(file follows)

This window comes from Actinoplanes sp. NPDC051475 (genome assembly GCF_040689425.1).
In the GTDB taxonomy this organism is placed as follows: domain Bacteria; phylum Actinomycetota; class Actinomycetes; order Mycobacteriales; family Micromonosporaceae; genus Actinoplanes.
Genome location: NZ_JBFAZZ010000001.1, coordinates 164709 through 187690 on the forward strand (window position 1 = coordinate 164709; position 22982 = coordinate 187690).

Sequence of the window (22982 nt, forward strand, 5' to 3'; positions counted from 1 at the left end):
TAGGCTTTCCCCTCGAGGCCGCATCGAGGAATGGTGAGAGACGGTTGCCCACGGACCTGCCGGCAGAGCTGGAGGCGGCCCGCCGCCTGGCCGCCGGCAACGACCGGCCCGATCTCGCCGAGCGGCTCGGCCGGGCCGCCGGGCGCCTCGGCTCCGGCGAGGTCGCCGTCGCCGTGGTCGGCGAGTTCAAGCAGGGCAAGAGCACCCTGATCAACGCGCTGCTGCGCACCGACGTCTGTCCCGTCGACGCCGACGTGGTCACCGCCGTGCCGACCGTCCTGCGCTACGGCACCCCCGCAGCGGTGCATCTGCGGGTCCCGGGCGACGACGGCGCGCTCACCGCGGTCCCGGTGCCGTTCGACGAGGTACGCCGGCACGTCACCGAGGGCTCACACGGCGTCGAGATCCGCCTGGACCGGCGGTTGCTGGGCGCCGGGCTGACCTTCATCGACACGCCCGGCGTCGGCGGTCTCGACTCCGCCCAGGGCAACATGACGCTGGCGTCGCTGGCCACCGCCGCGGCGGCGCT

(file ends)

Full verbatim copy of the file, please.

This window comes from Actinoplanes sp. NPDC051475 (genome assembly GCF_040689425.1).
In the GTDB taxonomy this organism is placed as follows: domain Bacteria; phylum Actinomycetota; class Actinomycetes; order Mycobacteriales; family Micromonosporaceae; genus Actinoplanes.
Genome location: NZ_JBFAZZ010000001.1, coordinates 164709 through 187690 on the forward strand (window position 1 = coordinate 164709; position 22982 = coordinate 187690).

Sequence of the window (22982 nt, forward strand, 5' to 3'; positions counted from 1 at the left end):
TAGGCTTTCCCCTCGAGGCCGCATCGAGGAATGGTGAGAGACGGTTGCCCACGGACCTGCCGGCAGAGCTGGAGGCGGCCCGCCGCCTGGCCGCCGGCAACGACCGGCCCGATCTCGCCGAGCGGCTCGGCCGGGCCGCCGGGCGCCTCGGCTCCGGCGAGGTCGCCGTCGCCGTGGTCGGCGAGTTCAAGCAGGGCAAGAGCACCCTGATCAACGCGCTGCTGCGCACCGACGTCTGTCCCGTCGACGCCGACGTGGTCACCGCCGTGCCGACCGTCCTGCGCTACGGCACCCCCGCAGCGGTGCATCTGCGGGTCCCGGGCGACGACGGCGCGCTCACCGCGGTCCCGGTGCCGTTCGACGAGGTACGCCGGCACGTCACCGAGGGCTCACACGGCGTCGAGATCCGCCTGGACCGGCGGTTGCTGGGCGCCGGGCTGACCTTCATCGACACGCCCGGCGTCGGCGGTCTCGACTCCGCCCAGGGCAACATGACGCTGGCGTCGCTGGCCACCGCCGCGGCGGCGCT